HOW WE MET: Knowing how the back story can be revelatory to telling its whole story, the Metropolitan Museum of Art is about to offer a behind-the-scenes series.
The documentary series, “Inside the Met,” will be shown May 21 and 28 on PBS. The three-part program will examine how The Met planned its 150th anniversary, dealt with the shutdown brought on by the coronavirus crisis and responded to calls for social justice following the murder of George Floyd under custody of Minneapolis police. The episodes are titled “The Birthday Surprise,” “All Things to All People?” and “Love and Money.”
The celebratory efforts hit an unprecedented roadblock when The Met had to close indefinitely — a first in the museum’s history — due to the pandemic. The Met reopened last August with reduced capacity and by adhering to social distancing and other safety guidelines.
The Met was reportedly facing a more than $150 million deficit in the 2020-21 financial year despite having an endowment of $3 billion-plus. Layoffs, furloughs, salary cuts and early retirements became the norm for museums, just as they have been for American corporations. The Met reportedly reduced its 2,200-person staff by 20 percent last year.
Stretching across four city blocks, the five-floor museum houses more than 1.2 million treasures from the past 5,000 years. The museum covers 2.3 million square feet of Manhattan’s Upper East Side on the edge of Central Park.
Representatives of the Met and PBS were not immediately available for comment.
Promotional material for the series said in the wake of Floyd’s murder in May 2020, the museum was “forced to look inward and reexamine its record on diversity, inclusion and how it presents its collection.” Through interviews with artists, museum curators, conservators, directors and visitors, the series “shows the 19th-century institution grappling with how to change and remain relevant in the 21st century.”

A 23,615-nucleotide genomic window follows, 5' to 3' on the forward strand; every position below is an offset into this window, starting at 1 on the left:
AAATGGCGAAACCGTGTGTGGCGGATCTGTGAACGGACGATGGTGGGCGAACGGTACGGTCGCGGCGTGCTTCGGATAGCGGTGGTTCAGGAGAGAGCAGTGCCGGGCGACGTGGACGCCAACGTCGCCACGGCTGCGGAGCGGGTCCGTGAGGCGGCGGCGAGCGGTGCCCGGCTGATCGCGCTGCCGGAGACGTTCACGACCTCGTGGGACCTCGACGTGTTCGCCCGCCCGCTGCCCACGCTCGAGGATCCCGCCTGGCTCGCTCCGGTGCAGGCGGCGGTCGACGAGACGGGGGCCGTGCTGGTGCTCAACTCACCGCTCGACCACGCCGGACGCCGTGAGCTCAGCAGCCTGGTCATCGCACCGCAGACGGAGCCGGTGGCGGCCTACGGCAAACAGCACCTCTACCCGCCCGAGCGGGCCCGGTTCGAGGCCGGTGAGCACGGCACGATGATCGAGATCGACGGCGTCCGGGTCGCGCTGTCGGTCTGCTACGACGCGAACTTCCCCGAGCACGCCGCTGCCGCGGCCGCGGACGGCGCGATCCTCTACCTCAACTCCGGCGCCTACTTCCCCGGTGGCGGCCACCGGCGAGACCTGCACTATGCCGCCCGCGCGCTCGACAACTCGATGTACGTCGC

In addition to examining the museum’s record on inclusion, exclusion and diversity, the Met also had to address questions about how certain prized objects were obtained unethically and reflected the tastes of affluent 19th-century industrialists and entrepreneurs. In turn, curators worked to provide important historical context to culturally insensitive pieces “that encourage dialogue and understanding through the exploration of art in the museum with differing points of views,” according to press materials on the series.
In the series, a Black family from Connecticut shares their views of The Met’s art and representation. In addition, artists like Puerto Rican visual artist Miguel Luciano speak about the cultural and political punch of their work. Native American painter Kent Monkman, whose paintings feature his nonbinary alter ego “Miss Chief Eagle Testickle,” examine American colonialism. And Taiwanese American performance artist Lee Mingwei teamed with choreographer Bill T. Jones for Mingwei’s “Our Labyrinth” at the Met. The performance is meant to be a meditation about this time of instability and great change.
In July, the museum’s president and chief executive officer Daniel Weiss and the Marina Kellen French director Max Hollein spelled out 13 commitments to anti-racism, diversity and a stronger community. The Met named Lavita McMath Turner chief diversity officer in late November.
The “Love and Money” episode touches upon the debut of “About Time: Fashion and Duration” in the fall. Museum staff’s concerns about financing new acquisitions is addressed and an internship program geared for the next generation of diverse scholars is highlighted. Philanthropist, fashion historian and collector Sandy Schreier spent a full day filming for the PBS series and is expected to make a cameo.
The series is part of #PBSfortheArts, a multiplatform campaign that touts the resiliency of the arts in America, during the pandemic shutdown and reopening. Multiple foundations, including the Anderson Family Fund and the Carson Family Charitable Trust, have supported the film. Production support was made possible by Drive.